(c) Guy Werner
Who is…Teun Verbruggen?
With his own groups, Teun Verbruggen likes to travel the most experimental routes of jazz, rock and improvisation but also has forged close links with a wide network of artists evolving on the interdisciplinary arts scene. It is therefore hardly surprising that he was asked to take on the curatorship of the brand-new BANG! Festival.
His name is usually associated with drums, electronics, noise-pad and toys. Anyone who invites him will notice instantly that Verbruggen is a drummer who likes to wander off the beaten track. Jef Neve picked up on it promptly and asked him for his trio. Over the last couple of years, he has been fulfilling the same role in Igor Gehenot’s piano trio. It is however in a big band such as Flat Earth Society that his multi-faceted approach perfectly comes to the fore. And it gets totally out of control with his own bands such as Gowk, Othin Spake and in particular B.O.A.T., a combo featuring key actors from the New York (improvisation) scene including Trevor Dunn, Nate Wooley and Andrew D’Angelo with whom he put on a series of compelling concerts in residence during Jazz Middelheim. That he invariably releases his own albums on vinyl, is much more than a passing fad. His fascination for graphic design runs in the family. His father works in the business and his brother Dries with his design studio Unfold was rewarded with the Henry van de Velde Award 2014 for Young Talent. With graffiti artist Vincent Glowinski aka Bonom he forms Duo à l’Encre and he also performs on stage with the equally controversial writer Jeroen Olyslagers. Alongside his numerous activities as a musician, he also runs his own record label RAT Records (Rare And Treacherous).
... your favourite place in Brussels?
I love to grab a bite to eat at Friture René, close to where I live. It is not a genuine chip shop but rather a small old-fashioned restaurant set in a neighbourhood of Anderlecht where you would not necessarily expect this type of establishment. Stepping into this restaurant is like entering another era. Not only is the food very tasty indeed but also, what I enjoy most of all, is the joyful mix of Brussels locals, Moroccans and Italians. I usually combine a nice meal there with a cup of coffee and a whisky at Cobra, just around the corner from Place Saint-Géry. The bar has no fewer than a hundred and fifty different whisky bottles on offer and the owner has a story to tell about each one of them.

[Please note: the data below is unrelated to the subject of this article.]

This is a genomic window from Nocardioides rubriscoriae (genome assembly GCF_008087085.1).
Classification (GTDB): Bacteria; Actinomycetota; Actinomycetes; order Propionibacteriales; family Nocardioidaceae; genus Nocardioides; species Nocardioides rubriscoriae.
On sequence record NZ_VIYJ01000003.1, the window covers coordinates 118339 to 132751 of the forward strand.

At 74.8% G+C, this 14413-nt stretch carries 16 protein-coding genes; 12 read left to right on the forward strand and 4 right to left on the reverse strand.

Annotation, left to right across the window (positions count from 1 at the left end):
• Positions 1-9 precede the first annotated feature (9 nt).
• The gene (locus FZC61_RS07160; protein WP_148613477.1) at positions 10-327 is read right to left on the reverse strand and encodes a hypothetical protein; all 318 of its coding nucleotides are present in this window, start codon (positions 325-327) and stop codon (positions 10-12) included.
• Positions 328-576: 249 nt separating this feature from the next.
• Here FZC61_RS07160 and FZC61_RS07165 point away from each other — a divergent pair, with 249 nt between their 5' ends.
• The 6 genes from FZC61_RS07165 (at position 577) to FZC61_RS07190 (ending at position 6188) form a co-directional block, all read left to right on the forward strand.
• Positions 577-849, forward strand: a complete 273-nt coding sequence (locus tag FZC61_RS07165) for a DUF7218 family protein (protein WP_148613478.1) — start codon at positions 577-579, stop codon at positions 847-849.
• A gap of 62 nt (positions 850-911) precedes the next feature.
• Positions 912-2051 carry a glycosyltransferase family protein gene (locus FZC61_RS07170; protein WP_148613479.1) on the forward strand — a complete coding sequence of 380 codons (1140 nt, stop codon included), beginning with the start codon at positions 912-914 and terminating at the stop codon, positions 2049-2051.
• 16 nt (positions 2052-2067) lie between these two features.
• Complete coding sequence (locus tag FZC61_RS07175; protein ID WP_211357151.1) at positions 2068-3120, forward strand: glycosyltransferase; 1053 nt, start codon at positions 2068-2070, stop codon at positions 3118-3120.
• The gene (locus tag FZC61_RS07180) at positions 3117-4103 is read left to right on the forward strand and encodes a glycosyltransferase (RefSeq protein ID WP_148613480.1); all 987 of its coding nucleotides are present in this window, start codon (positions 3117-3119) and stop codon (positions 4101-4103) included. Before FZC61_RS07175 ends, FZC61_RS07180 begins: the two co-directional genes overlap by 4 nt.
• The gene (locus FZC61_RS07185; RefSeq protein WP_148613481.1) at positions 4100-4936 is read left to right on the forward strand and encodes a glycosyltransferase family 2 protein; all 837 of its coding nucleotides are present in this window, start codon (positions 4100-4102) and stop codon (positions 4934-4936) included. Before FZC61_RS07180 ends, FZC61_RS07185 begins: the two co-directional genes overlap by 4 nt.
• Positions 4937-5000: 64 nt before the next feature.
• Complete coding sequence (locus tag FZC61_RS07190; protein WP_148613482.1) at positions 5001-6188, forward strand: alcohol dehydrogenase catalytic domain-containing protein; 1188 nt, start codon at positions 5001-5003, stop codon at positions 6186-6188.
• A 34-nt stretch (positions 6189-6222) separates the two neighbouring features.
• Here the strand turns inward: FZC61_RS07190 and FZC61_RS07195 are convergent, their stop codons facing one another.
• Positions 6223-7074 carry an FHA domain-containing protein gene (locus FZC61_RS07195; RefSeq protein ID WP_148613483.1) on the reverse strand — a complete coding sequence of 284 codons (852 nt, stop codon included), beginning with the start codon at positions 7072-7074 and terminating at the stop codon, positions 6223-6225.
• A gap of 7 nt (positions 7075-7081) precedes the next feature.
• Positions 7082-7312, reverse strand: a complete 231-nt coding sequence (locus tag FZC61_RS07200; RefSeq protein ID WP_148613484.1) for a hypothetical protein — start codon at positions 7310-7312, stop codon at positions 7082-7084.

… your fondest memory of a recent concert?
uKanDanZ, an ethio jazz band from Lyon. The high-energy vibe demonstrated by the band is simply irresistible. And especially the way in which lead singer Asnake Guebreye sets the audience on fire. I am not a born dancer, that’s for sure but he had me strutting my stuff on the dance floor. The mix of rock, punk and ethiojazz was nothing short of mind-blowing. And alright, the atmosphere was already awesome right from the start since the concert was taking place during the Recyclart summer festival. Every Thursday evening in July, the festival features a full show and endless entertainment with numerous activities such as baking bread (Pain Publik) and even a hairdressing salon open to all (Kwaf Publik) but also, it always includes art previews under the heading “In Vitro”. The entire Brussels alternative scene gets together. Summertime in Brussels!
… the last CD or album you bought for yourself?
It would be ‘First Record’ by The Off, a vinyl record released in 1984. I purchased it especially because of its cover by Basquiat. I was lucky to purchase it for only one hundred euros, while a second or third printing, is easily worth four times the price I paid. He designed the cover in the hope of being accepted as a member of the band. At the time, he desperately wanted to be part of the New York punk scene. The other members however did not consider him good enough as a musician but were nevertheless happy with his artwork for their cover.
… your favourite quote of the moment?
With the Jef Neve Trio, we participated for a week in the TV show “De Laatste Show” of the Flemish broadcasting company. One of the guests at the time was visual artist Wim Delvoye, the man behind the Cloaca factory. He appeared to be a very charming, intelligent and most of all funny man. What I have come to appreciate in him, is the way in which he brilliantly puts things into perspective. During the show, he was shown a picture of Panamarenko in a water basin. He was wearing willies and was holding an umbrella. Next to him, one could read the following inscription: “I do not want to hang in a museum where a clown such as Wim Delvoye is hanging”. When Delvoye was asked to voice his opinion, he answered in a highly laconic and calm manner: “I consider Panamarenko a great artist. And he is right: as a clown, I suck.” It is a brilliant example of how he turns things to his own advantage in an intelligent and striking way. Don’t get me wrong, I do not make any value judgement about Panamarenko or Delvoye but the response is so very typical of the man, hence my choice.